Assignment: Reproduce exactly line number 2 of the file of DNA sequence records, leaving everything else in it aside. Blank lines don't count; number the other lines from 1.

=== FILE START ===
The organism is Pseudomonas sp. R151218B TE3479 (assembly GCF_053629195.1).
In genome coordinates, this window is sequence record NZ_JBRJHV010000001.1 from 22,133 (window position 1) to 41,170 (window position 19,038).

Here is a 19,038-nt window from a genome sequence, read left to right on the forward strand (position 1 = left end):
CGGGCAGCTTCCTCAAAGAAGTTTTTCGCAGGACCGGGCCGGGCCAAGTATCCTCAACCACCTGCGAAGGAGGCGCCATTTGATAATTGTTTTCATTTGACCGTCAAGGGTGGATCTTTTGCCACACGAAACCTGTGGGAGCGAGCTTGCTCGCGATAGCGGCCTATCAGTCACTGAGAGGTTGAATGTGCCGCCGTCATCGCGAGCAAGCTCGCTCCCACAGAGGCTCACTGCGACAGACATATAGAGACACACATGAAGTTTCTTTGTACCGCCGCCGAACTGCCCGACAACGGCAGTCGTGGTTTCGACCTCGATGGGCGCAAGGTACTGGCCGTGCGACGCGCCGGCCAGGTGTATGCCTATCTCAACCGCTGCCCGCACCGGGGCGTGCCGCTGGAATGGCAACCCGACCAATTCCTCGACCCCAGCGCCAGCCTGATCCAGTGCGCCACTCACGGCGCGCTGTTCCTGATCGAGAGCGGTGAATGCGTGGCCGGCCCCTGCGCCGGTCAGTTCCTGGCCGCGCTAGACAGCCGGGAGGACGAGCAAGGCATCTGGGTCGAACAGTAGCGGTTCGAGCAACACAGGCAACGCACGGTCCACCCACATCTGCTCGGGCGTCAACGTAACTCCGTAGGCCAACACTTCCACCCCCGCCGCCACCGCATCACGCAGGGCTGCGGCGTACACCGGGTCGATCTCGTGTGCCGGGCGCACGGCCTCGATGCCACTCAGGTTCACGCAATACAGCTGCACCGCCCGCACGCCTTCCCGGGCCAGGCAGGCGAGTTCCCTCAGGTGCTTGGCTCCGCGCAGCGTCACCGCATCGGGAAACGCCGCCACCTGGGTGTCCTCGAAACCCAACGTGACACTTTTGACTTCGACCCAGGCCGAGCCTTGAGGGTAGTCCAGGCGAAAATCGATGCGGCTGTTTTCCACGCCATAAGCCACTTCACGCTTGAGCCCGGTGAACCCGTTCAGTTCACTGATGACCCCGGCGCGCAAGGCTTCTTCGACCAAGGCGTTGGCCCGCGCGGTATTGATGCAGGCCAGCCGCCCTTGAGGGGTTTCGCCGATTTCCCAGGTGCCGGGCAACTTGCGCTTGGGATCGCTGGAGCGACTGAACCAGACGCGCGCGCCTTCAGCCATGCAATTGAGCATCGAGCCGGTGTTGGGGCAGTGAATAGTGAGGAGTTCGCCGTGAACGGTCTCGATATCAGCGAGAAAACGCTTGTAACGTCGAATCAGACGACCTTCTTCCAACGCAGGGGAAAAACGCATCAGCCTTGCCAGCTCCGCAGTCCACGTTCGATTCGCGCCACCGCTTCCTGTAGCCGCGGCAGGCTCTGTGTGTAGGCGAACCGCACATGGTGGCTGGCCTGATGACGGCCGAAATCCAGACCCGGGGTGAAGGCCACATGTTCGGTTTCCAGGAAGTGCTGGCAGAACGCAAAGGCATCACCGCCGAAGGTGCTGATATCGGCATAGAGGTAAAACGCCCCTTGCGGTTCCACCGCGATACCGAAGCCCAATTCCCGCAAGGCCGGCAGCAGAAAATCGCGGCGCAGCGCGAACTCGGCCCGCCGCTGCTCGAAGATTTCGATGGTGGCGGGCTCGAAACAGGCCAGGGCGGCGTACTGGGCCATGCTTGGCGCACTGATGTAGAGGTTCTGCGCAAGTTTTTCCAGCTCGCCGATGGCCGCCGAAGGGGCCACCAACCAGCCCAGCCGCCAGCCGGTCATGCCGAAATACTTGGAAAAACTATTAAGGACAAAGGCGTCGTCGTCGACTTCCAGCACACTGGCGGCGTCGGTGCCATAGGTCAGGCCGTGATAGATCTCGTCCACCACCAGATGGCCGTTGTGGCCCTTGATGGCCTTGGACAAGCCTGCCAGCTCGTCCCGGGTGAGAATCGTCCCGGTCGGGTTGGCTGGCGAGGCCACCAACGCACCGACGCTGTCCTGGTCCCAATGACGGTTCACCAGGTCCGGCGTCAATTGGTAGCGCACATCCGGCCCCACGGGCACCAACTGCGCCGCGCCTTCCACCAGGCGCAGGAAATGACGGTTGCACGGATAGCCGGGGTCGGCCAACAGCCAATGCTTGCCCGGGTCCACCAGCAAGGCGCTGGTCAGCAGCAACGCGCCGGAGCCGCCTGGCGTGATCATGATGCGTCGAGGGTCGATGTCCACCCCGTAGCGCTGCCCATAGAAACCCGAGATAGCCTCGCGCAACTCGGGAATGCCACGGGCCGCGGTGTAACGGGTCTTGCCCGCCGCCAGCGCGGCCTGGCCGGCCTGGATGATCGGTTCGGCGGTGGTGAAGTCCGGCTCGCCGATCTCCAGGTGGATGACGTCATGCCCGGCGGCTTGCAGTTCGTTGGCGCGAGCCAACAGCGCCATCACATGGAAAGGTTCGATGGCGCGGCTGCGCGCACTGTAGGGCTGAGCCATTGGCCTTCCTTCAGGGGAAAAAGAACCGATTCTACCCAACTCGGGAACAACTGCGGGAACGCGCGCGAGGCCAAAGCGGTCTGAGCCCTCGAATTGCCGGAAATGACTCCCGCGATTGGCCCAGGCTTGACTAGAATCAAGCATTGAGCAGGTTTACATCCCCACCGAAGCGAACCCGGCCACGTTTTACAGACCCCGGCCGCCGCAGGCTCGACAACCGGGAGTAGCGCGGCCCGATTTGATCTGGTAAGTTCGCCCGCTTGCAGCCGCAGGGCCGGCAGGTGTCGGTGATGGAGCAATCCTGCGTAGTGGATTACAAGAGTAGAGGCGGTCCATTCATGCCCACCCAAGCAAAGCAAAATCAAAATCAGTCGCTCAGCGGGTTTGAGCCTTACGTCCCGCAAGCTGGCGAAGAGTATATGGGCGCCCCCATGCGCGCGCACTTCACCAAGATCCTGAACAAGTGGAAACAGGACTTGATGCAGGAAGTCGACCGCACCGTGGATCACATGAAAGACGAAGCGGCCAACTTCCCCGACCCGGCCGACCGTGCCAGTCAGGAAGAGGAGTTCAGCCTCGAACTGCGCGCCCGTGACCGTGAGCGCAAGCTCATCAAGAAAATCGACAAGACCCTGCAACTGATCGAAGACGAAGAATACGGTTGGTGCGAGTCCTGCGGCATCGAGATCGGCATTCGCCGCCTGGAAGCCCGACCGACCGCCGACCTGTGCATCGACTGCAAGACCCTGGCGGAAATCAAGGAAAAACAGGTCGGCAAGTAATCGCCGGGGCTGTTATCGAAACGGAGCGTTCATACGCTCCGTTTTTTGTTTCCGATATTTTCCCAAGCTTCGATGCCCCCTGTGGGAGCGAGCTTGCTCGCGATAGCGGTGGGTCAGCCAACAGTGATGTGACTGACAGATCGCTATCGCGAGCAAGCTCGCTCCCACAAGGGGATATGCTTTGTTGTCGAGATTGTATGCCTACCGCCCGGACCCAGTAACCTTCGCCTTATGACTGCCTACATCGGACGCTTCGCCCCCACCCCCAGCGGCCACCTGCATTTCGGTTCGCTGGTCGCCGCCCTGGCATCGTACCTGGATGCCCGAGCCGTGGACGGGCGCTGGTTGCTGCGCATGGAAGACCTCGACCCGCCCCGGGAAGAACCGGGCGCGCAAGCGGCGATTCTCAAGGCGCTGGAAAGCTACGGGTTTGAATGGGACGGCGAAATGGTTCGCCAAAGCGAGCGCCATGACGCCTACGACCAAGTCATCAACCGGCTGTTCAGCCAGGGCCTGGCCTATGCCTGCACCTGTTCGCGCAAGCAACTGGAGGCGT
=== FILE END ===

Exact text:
In genome coordinates, this window is sequence record NZ_JBRJHV010000001.1 from 22,133 (window position 1) to 41,170 (window position 19,038).